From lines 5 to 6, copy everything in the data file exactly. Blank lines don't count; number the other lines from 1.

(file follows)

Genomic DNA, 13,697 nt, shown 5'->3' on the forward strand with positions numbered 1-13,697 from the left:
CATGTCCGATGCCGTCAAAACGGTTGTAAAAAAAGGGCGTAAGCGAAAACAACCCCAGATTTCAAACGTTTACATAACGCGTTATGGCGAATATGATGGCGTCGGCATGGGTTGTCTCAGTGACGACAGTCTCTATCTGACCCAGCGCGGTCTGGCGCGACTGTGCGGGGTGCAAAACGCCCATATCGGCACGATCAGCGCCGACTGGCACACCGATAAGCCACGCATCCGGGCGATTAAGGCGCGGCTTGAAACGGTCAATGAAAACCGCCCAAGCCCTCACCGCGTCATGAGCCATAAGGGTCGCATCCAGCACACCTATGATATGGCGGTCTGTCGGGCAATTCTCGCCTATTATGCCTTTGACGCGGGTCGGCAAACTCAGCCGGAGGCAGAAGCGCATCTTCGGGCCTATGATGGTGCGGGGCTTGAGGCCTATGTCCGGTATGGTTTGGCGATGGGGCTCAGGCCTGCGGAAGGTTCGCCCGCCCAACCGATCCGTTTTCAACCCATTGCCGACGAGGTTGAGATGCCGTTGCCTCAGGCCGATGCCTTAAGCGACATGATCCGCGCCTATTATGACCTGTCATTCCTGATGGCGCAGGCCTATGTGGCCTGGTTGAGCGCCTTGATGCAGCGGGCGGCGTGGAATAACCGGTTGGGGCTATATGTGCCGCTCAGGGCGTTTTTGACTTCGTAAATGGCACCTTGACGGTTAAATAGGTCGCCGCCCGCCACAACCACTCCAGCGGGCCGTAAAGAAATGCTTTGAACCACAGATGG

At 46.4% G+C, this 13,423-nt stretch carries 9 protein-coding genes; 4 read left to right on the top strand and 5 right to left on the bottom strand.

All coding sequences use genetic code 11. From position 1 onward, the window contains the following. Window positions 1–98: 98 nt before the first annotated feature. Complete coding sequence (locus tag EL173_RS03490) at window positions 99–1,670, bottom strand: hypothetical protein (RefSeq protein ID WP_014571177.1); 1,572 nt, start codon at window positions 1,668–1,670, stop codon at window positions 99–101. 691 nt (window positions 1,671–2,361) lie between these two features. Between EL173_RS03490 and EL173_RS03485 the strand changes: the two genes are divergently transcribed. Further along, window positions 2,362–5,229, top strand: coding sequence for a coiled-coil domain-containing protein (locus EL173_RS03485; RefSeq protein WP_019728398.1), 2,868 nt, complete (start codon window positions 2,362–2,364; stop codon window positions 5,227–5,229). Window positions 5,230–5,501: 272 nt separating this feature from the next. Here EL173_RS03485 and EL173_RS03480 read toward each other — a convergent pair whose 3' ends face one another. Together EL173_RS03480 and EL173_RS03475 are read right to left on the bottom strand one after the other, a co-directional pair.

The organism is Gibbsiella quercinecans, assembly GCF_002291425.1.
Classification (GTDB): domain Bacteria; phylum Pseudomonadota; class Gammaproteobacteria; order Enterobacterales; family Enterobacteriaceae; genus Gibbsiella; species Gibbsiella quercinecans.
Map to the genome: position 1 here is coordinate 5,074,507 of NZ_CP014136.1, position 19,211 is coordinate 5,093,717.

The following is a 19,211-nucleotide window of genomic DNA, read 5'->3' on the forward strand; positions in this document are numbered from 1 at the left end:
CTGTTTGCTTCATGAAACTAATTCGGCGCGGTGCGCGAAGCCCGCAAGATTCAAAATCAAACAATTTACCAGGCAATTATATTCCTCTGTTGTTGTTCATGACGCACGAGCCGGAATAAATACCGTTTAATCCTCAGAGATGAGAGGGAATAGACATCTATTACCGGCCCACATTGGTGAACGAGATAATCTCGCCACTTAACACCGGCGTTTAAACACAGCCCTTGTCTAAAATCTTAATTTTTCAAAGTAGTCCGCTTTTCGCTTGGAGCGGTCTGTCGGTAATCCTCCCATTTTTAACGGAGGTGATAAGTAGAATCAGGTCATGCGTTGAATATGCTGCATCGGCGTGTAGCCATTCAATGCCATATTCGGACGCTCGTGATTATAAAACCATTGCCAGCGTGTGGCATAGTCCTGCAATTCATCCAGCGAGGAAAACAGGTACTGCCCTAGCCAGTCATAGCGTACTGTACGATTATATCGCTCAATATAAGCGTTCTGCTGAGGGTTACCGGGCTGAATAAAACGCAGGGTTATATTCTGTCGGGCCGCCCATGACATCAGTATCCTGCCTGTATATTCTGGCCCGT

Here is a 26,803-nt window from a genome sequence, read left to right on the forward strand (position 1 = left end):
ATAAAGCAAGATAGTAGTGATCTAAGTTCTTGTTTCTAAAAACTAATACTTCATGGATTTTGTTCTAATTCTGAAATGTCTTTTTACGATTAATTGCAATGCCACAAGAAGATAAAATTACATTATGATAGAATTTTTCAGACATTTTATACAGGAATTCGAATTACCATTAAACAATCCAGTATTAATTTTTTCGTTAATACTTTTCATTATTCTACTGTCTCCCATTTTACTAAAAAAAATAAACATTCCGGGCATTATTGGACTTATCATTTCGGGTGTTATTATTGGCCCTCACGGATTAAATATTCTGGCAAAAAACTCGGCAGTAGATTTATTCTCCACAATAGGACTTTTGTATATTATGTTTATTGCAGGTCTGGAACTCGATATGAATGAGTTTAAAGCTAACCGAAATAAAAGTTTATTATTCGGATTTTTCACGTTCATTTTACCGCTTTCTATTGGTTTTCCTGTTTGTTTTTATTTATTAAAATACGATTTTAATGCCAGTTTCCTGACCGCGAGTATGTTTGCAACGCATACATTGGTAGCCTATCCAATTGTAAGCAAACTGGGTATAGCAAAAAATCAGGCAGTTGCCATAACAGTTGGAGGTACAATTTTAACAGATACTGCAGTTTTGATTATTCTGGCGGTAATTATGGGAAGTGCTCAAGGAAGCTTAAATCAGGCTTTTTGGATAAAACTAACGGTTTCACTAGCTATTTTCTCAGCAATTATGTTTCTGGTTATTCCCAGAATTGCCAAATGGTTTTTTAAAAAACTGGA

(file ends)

The organism is Gibbsiella quercinecans, assembly GCF_002291425.1.
Classification (GTDB): domain Bacteria; phylum Pseudomonadota; class Gammaproteobacteria; order Enterobacterales; family Enterobacteriaceae; genus Gibbsiella; species Gibbsiella quercinecans.